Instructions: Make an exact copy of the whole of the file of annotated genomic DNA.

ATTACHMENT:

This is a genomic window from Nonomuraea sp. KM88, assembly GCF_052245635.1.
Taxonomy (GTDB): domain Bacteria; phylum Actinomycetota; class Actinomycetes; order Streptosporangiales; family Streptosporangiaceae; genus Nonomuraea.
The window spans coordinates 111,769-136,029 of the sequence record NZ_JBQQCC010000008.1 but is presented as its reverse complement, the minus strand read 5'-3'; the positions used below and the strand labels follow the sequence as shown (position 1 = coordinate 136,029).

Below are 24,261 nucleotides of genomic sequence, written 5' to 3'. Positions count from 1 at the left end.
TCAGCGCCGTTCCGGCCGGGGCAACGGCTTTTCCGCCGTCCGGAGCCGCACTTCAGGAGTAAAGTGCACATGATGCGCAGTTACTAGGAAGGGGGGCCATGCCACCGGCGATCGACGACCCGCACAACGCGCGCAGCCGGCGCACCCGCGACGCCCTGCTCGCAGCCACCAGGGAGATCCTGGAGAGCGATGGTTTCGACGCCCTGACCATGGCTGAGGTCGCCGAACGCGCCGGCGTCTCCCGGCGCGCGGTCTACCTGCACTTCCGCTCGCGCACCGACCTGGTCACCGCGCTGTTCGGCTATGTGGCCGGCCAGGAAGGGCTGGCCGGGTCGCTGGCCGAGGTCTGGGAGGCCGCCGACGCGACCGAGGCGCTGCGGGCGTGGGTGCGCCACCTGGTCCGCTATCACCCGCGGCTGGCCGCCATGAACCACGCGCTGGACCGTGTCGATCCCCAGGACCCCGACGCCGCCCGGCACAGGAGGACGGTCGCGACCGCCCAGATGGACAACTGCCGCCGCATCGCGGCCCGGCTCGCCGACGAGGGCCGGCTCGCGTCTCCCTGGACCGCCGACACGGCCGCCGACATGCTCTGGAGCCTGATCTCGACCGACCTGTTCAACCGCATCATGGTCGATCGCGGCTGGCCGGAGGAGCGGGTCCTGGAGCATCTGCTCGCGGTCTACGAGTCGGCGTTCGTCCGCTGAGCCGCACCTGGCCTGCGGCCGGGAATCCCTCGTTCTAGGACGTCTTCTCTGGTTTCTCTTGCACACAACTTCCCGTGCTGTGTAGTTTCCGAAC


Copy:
This is a genomic window from Nonomuraea sp. KM88, assembly GCF_052245635.1.
Taxonomy (GTDB): domain Bacteria; phylum Actinomycetota; class Actinomycetes; order Streptosporangiales; family Streptosporangiaceae; genus Nonomuraea.
The window spans coordinates 111,769-136,029 of the sequence record NZ_JBQQCC010000008.1 but is presented as its reverse complement, the minus strand read 5'-3'; the positions used below and the strand labels follow the sequence as shown (position 1 = coordinate 136,029).

Below are 24,261 nucleotides of genomic sequence, written 5' to 3'. Positions count from 1 at the left end.
TCAGCGCCGTTCCGGCCGGGGCAACGGCTTTTCCGCCGTCCGGAGCCGCACTTCAGGAGTAAAGTGCACATGATGCGCAGTTACTAGGAAGGGGGGCCATGCCACCGGCGATCGACGACCCGCACAACGCGCGCAGCCGGCGCACCCGCGACGCCCTGCTCGCAGCCACCAGGGAGATCCTGGAGAGCGATGGTTTCGACGCCCTGACCATGGCTGAGGTCGCCGAACGCGCCGGCGTCTCCCGGCGCGCGGTCTACCTGCACTTCCGCTCGCGCACCGACCTGGTCACCGCGCTGTTCGGCTATGTGGCCGGCCAGGAAGGGCTGGCCGGGTCGCTGGCCGAGGTCTGGGAGGCCGCCGACGCGACCGAGGCGCTGCGGGCGTGGGTGCGCCACCTGGTCCGCTATCACCCGCGGCTGGCCGCCATGAACCACGCGCTGGACCGTGTCGATCCCCAGGACCCCGACGCCGCCCGGCACAGGAGGACGGTCGCGACCGCCCAGATGGACAACTGCCGCCGCATCGCGGCCCGGCTCGCCGACGAGGGCCGGCTCGCGTCTCCCTGGACCGCCGACACGGCCGCCGACATGCTCTGGAGCCTGATCTCGACCGACCTGTTCAACCGCATCATGGTCGATCGCGGCTGGCCGGAGGAGCGGGTCCTGGAGCATCTGCTCGCGGTCTACGAGTCGGCGTTCGTCCGCTGAGCCGCACCTGGCCTGCGGCCGGGAATCCCTCGTTCTAGGACGTCTTCTCTGGTTTCTCTTGCACACAACTTCCCGTGCTGTGTAGTTTCCGAAC